At its Aug. 17 meeting, the Planning Commission will consider several options for extending the planning fee holiday that expired on June 30.
At the Board of Supervisors June 23 meeting, Bob Schrum, the government relations chairman of the Chesterfield Chamber of Commerce, asked the supervisors to extend the fee holiday.
“There’s some concerns, I think, that people have that the fee holiday didn’t really work,” he said, but officials shouldn’t let such concerns detract from the opportunity to jumpstart the county’s economy.
Dale District Supervisor Jim Holland moved to send the matter back to the Planning Commission for study.
“I think it’s critically important that we continue to invest and continue to support job creation in this county,” he said.
Matoaca District Supervisor Marleen Durfee said it wasn’t clear that the original fee holiday had yielded the desired results and the issue needed deeper consideration.
Supervisors Chairman Dan Gecker said he believed the original program had not been successful.
“I am concerned that this is going to be an example of a program that, once it gets started, will be impossible to get rid of,” he said. But, “at the same time I’m going to vote for it to go back to the commission to get the advice and input there,” he said.
At the Planning Commission’s July 20 meeting, Planning Director Kirk Turner said the Board of Supervisors had directed the commission to consider extending the fees. One suggestion, Turner said, was to consider the previous fee holiday but exempt cell towers and electronic signs from the holiday.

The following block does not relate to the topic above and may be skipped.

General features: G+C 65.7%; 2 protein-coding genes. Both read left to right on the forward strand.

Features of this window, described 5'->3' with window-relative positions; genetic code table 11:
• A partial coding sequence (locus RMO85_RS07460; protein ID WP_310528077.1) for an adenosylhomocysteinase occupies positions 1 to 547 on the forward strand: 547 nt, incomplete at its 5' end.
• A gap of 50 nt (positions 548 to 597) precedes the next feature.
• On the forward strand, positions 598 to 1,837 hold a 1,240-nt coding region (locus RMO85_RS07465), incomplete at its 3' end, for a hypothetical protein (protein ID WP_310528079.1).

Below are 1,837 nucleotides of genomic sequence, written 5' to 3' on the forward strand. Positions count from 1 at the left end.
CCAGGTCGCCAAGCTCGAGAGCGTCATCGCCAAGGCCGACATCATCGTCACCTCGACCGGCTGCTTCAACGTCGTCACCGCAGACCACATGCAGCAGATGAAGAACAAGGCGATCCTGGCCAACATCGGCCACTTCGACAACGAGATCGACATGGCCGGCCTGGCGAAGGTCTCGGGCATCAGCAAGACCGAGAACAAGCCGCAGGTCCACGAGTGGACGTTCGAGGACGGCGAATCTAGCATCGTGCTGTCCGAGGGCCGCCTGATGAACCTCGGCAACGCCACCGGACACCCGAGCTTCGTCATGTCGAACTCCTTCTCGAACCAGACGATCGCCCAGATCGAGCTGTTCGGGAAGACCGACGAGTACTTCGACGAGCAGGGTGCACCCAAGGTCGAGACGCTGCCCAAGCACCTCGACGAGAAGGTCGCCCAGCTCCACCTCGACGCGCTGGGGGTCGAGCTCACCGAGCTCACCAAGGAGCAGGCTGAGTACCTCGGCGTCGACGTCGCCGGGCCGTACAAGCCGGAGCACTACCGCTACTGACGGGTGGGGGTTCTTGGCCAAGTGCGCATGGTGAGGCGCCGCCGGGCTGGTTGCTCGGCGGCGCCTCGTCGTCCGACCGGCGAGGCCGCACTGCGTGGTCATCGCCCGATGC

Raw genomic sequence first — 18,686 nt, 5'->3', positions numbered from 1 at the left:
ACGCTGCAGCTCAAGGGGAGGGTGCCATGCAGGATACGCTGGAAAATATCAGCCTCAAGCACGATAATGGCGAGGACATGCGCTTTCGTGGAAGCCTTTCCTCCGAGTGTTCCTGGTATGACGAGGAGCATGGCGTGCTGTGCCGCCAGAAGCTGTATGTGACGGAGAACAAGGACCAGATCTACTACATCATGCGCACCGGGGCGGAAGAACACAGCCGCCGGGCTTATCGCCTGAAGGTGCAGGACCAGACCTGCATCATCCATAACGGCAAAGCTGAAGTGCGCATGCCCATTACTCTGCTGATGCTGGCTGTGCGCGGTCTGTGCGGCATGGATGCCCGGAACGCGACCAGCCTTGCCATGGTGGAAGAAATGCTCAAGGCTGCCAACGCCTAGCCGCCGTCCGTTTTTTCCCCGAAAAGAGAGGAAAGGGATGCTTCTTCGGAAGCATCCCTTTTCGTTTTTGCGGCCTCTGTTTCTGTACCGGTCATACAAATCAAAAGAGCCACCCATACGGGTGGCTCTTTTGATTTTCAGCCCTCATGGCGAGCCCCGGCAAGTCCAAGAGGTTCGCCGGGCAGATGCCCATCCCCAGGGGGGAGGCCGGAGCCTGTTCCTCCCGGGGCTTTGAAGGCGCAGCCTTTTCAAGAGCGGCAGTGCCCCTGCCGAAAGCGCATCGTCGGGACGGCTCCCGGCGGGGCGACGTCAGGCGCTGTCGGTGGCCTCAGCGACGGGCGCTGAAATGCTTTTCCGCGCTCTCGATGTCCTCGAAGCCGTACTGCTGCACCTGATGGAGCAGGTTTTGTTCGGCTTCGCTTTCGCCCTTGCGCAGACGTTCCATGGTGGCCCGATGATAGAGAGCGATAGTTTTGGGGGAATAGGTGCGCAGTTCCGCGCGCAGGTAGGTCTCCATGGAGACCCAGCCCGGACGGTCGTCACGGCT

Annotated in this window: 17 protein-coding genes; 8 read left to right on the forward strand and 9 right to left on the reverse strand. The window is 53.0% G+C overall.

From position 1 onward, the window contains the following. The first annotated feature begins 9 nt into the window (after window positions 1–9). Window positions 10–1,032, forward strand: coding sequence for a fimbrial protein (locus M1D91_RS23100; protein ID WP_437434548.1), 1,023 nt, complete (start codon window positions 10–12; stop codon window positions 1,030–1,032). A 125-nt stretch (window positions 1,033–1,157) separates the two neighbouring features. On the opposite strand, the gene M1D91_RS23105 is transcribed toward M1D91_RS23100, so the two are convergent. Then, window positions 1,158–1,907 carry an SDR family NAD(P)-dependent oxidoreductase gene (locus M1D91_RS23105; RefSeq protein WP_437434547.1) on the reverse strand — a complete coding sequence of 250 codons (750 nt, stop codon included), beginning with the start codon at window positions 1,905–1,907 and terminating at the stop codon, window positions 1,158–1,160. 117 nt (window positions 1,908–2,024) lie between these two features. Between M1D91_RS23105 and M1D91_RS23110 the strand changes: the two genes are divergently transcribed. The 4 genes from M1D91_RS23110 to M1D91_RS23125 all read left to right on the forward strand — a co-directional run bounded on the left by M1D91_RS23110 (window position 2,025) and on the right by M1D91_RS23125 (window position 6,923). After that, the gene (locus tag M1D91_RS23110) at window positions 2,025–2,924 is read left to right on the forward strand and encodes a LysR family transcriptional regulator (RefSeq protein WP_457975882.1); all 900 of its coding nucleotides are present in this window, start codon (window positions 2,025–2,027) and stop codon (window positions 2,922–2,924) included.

According to a staff report on the proposed fee holiday, the previous fee holiday was adopted by the Board of Supervisors on Aug. 26, 2009, and ran through June 30, 2010.
During the previous fee holiday, zoning fees were reduced to a $200 minimum for applications for commercial, office or industrial uses. The maximum fee credit was $8,200, and only initial submissions were eligible for the reduction. Variances, deferral requests, remand requests, any use incidental to a principal dwelling unit, family day care homes and appeals of development standards waivers were not eligible for the reduction.
A total of 26 rezoning applications and 34 site plan applications were filed under the holiday, resulting in $180,942 in waived fees, or “lost” revenue, the report says.
On July 20, the commission discussed several options for another fee holiday and set an Aug. 17 public hearing on the matter. In order to accommodate discussion of the various options, the staff published an advertisement suggesting that all planning fees be temporarily waived, it says.
“This is not to suggest, however, that all Planning Department zoning and subdivision fees should be temporarily reduced,” the report says. “It is only a mechanism to allow maximum flexibility in determining appropriate temporary fee reduction recommendations for the remainder” of the current fiscal year.
According to the staff report, among the options discussed July 20 were: